Two For the Price of One

This image, taken with the Wide Field Planetary Camera 2 on board the NASA/ESA Hubble Space Telescope, shows the galaxy NGC 6052, located around 230 million light-years away in the constellation of Hercules. It would be reasonable to think of this as a single abnormal galaxy, and it was originally classified as such. However, it is in fact a “new” galaxy in the process of forming. Two separate galaxies have been gradually drawn together, attracted by gravity, and have collided. We now see them merging into a single structure. As the merging process continues, individual stars are thrown out of their original orbits and placed onto entirely new paths, some very distant from the region of the collision itself. Since the stars produce the light we see, the “galaxy” now appears to have a highly chaotic shape. Eventually, this new galaxy will settle down into a stable shape, which may not resemble either of the two original galaxies.NASA announced today that the Wide Field Planetary Camera 2 of the Hubble Space Telescope has imaged the collision of two galaxies merging into one.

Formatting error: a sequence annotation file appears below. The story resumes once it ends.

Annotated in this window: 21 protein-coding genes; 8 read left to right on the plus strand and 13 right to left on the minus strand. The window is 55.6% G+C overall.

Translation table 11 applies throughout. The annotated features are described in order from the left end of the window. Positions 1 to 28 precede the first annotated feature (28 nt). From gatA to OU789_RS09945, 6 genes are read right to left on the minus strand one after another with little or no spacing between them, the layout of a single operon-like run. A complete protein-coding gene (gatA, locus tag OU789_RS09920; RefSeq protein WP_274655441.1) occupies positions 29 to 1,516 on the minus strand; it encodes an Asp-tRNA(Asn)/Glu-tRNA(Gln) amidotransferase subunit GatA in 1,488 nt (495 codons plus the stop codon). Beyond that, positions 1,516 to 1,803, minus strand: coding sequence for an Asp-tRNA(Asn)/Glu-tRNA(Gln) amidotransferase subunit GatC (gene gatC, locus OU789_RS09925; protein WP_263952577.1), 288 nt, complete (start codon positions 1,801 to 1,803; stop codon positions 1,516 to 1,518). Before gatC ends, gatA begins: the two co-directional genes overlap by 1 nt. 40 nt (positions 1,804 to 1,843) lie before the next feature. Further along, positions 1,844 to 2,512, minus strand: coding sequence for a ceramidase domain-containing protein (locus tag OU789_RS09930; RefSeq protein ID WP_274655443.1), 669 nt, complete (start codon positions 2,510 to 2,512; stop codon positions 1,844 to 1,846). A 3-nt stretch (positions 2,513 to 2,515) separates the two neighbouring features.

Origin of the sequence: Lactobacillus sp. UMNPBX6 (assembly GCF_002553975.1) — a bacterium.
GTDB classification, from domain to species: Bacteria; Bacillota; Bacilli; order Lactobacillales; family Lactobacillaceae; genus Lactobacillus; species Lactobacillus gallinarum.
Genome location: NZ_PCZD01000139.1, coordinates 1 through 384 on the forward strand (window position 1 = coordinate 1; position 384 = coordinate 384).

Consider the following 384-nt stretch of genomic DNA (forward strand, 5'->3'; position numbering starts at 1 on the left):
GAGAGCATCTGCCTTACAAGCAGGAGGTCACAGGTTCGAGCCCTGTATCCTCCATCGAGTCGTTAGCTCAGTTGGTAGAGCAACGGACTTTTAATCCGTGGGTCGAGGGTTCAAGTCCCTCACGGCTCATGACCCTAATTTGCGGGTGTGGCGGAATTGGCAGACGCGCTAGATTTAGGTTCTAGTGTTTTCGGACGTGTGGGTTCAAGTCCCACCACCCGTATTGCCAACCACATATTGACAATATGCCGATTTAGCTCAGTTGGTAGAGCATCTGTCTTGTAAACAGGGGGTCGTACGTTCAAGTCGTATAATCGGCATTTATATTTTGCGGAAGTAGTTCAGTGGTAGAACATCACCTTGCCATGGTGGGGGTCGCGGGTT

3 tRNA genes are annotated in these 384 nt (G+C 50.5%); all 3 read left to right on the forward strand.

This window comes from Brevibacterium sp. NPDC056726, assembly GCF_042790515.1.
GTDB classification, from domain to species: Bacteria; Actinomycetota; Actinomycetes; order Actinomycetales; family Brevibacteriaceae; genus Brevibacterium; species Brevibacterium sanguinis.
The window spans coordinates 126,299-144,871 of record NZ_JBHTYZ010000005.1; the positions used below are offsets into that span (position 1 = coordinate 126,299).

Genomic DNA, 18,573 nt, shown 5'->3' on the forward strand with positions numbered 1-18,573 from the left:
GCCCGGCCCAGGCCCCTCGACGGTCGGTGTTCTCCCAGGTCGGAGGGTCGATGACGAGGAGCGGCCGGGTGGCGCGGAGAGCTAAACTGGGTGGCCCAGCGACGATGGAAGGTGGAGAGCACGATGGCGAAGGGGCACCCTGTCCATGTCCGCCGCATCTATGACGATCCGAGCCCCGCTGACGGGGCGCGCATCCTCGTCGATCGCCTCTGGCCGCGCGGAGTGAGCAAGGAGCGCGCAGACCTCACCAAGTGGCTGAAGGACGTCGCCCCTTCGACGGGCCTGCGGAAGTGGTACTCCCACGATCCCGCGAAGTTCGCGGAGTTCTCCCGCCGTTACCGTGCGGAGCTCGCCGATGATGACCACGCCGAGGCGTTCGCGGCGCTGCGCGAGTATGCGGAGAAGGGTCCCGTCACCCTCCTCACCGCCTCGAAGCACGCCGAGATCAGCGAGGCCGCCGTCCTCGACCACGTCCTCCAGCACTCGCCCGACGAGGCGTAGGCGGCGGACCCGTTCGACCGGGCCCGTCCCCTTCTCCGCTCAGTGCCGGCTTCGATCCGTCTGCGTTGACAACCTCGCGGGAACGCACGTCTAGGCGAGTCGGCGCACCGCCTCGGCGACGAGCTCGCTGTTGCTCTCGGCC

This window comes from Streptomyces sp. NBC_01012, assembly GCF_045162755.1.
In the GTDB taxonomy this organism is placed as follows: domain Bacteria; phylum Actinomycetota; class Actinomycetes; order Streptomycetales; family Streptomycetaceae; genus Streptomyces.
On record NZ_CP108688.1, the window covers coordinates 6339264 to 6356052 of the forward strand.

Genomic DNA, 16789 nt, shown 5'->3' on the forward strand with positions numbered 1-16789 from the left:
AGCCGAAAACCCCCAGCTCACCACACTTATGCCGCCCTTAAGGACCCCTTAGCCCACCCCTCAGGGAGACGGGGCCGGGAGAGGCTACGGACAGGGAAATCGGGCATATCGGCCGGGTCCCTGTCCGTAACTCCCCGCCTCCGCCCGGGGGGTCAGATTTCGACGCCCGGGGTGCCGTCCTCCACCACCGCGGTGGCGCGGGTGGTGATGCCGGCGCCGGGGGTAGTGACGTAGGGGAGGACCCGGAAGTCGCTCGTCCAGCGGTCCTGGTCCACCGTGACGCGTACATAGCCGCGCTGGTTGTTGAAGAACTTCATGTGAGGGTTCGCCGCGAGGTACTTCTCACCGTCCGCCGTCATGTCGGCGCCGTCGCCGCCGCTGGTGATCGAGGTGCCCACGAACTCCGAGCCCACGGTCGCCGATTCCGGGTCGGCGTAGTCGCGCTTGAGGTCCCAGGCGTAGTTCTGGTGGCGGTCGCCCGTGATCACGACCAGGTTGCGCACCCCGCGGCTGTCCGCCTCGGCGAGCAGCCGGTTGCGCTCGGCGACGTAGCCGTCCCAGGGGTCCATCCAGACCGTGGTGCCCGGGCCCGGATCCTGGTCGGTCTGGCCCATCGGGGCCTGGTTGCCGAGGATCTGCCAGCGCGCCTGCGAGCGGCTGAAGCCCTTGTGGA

The double galaxy is identified as NGC 6052, and is located 230 million light years away, in the constellation Hercules.

So the image to the left shows the galaxies colliding about the time that dinosaurs were starting to dominate this planet, and when the mean Earth day was about 23 hours.

No need to check back for an update of the picture though: the whole merging process will take about a million years.

Author: Bob Mahoney

Physics teacher

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